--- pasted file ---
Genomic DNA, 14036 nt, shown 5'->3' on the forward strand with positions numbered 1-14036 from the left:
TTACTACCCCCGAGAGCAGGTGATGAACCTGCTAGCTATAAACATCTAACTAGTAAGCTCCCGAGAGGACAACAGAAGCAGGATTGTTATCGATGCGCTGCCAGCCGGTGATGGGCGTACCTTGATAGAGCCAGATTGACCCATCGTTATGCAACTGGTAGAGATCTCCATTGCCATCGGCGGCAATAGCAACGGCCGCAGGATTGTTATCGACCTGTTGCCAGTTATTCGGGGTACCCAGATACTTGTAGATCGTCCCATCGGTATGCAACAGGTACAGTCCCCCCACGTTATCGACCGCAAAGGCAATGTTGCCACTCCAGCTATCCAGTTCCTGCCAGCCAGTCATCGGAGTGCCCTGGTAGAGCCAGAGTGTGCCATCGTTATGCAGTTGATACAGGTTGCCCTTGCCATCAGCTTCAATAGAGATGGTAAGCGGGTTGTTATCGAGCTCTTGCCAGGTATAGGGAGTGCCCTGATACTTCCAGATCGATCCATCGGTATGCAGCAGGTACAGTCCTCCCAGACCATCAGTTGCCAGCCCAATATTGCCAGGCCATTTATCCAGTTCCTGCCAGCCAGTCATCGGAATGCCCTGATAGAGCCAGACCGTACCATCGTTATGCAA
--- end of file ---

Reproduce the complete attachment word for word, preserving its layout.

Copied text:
Genomic DNA, 14036 nt, shown 5'->3' on the forward strand with positions numbered 1-14036 from the left:
TTACTACCCCCGAGAGCAGGTGATGAACCTGCTAGCTATAAACATCTAACTAGTAAGCTCCCGAGAGGACAACAGAAGCAGGATTGTTATCGATGCGCTGCCAGCCGGTGATGGGCGTACCTTGATAGAGCCAGATTGACCCATCGTTATGCAACTGGTAGAGATCTCCATTGCCATCGGCGGCAATAGCAACGGCCGCAGGATTGTTATCGACCTGTTGCCAGTTATTCGGGGTACCCAGATACTTGTAGATCGTCCCATCGGTATGCAACAGGTACAGTCCCCCCACGTTATCGACCGCAAAGGCAATGTTGCCACTCCAGCTATCCAGTTCCTGCCAGCCAGTCATCGGAGTGCCCTGGTAGAGCCAGAGTGTGCCATCGTTATGCAGTTGATACAGGTTGCCCTTGCCATCAGCTTCAATAGAGATGGTAAGCGGGTTGTTATCGAGCTCTTGCCAGGTATAGGGAGTGCCCTGATACTTCCAGATCGATCCATCGGTATGCAGCAGGTACAGTCCTCCCAGACCATCAGTTGCCAGCCCAATATTGCCAGGCCATTTATCCAGTTCCTGCCAGCCAGTCATCGGAATGCCCTGATAGAGCCAGACCGTACCATCGTTATGCAA